California Assembly Passes Menu Labeling Legislation

The California Assembly has passed legislation that will require chain outlets with 15 or more locations to place calorie info on fast food menu boards and nutrition information on restaurant menus. The rule applies only to standard menu items and not to daily specials or custom orders.

The legislation is similar to controversial regulations in New York City and King County, Washington, but if Governor Schwarzenegger signs this bill, California will be the first state to make nutrition information on menu boards a requirement.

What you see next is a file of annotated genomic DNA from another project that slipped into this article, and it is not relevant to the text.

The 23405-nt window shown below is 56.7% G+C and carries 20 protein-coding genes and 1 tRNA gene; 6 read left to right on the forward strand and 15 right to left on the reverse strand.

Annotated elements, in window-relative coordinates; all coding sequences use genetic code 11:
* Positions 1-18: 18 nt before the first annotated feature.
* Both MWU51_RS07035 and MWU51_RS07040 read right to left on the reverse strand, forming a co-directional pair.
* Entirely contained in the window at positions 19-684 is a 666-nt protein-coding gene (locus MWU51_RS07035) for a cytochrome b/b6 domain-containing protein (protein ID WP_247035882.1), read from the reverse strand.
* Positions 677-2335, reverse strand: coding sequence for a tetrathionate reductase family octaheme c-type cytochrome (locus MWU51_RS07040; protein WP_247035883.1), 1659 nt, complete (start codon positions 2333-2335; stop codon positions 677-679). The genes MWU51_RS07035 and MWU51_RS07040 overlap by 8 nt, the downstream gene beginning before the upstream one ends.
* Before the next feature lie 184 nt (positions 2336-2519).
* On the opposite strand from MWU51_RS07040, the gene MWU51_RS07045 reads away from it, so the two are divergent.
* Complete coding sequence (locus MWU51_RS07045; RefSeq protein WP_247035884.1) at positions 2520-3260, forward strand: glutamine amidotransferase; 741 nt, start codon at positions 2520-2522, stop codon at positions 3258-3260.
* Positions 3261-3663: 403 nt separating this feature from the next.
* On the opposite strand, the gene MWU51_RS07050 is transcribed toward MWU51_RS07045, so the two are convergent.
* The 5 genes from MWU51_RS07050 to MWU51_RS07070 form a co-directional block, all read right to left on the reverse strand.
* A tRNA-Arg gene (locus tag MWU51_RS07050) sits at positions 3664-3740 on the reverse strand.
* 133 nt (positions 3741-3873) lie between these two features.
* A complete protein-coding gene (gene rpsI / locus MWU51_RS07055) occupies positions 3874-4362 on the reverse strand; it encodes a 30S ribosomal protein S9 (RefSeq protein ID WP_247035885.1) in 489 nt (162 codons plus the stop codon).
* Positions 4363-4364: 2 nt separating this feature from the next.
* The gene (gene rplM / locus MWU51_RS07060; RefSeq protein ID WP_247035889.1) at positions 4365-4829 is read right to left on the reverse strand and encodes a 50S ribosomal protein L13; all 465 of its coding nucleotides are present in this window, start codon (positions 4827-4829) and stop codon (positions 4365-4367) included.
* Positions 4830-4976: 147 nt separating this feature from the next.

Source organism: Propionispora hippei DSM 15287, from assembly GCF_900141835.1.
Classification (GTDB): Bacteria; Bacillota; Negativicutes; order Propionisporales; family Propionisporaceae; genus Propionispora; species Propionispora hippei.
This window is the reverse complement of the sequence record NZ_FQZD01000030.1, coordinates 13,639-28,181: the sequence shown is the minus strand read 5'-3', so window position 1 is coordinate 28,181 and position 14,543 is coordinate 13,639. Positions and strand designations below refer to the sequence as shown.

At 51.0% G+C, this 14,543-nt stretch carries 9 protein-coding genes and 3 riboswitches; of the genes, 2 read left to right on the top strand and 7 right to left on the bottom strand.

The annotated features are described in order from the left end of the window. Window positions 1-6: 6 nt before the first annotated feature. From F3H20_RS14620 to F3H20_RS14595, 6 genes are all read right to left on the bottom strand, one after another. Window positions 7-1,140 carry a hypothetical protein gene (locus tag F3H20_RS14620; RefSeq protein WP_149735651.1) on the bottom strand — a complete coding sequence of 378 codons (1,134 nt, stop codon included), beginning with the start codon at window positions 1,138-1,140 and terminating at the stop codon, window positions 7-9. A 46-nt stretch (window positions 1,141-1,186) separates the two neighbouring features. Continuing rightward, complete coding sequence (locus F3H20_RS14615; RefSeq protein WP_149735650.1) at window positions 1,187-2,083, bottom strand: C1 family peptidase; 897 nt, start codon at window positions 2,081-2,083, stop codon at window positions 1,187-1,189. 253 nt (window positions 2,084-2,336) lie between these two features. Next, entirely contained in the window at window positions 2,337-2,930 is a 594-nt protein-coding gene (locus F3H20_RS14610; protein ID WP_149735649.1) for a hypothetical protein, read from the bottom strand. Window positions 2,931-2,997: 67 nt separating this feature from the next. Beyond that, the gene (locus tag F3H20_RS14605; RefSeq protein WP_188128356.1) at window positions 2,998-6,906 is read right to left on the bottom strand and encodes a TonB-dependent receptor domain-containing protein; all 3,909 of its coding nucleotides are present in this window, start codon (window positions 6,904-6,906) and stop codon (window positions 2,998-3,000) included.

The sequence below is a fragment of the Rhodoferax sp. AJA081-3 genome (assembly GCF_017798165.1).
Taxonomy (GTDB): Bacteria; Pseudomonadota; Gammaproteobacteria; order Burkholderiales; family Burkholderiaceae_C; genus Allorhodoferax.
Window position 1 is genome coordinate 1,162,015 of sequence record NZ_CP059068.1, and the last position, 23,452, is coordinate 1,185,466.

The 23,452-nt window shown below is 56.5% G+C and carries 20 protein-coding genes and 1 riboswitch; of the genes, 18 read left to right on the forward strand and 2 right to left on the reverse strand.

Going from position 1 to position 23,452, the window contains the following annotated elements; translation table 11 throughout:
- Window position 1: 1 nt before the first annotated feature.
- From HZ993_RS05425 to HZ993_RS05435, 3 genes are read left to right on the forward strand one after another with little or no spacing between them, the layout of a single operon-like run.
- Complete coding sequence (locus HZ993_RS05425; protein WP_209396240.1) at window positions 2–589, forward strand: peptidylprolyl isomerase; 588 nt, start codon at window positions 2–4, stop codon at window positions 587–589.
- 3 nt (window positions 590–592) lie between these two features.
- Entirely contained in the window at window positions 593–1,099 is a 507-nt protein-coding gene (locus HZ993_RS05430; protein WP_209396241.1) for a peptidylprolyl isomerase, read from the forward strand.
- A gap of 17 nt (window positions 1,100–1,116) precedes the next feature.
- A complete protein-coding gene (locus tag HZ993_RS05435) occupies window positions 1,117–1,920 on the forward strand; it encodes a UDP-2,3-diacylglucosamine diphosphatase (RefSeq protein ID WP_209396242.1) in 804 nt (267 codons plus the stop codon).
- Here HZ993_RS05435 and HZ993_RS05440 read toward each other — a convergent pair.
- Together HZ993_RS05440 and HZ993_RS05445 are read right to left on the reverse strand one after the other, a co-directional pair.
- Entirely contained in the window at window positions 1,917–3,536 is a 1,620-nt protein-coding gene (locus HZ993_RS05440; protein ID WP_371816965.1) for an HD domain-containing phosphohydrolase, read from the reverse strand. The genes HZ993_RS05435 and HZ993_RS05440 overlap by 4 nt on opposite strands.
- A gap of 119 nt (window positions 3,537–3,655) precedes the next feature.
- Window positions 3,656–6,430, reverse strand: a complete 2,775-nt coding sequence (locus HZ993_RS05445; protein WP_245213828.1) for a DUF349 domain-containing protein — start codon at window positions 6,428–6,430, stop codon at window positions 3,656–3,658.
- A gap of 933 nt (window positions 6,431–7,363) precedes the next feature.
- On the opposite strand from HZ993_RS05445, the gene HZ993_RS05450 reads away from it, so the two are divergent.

The Center for Science in the Public Interest is happy about the bill:

“Without nutrition information at the point of decision-making in chain restaurants, it’s hard for people to make informed choices for themselves and their children,” said Margo G. Wootan, director of nutrition policy at CSPI. “Who would expect that some coffee drinks at Starbucks have more calories than a Big Mac, or that a tuna salad sub from Subway has more calories than a roast beef sub?”

It’s a good question, Margo. Until the CSPI made a mock-up of the Starbucks menu board, we really had no idea that a Venti Vanilla Bean Frappucino had 600 calories. A Big Mac has 540.

California Legislature Passes Historic Menu Labeling Bill [CSPI]

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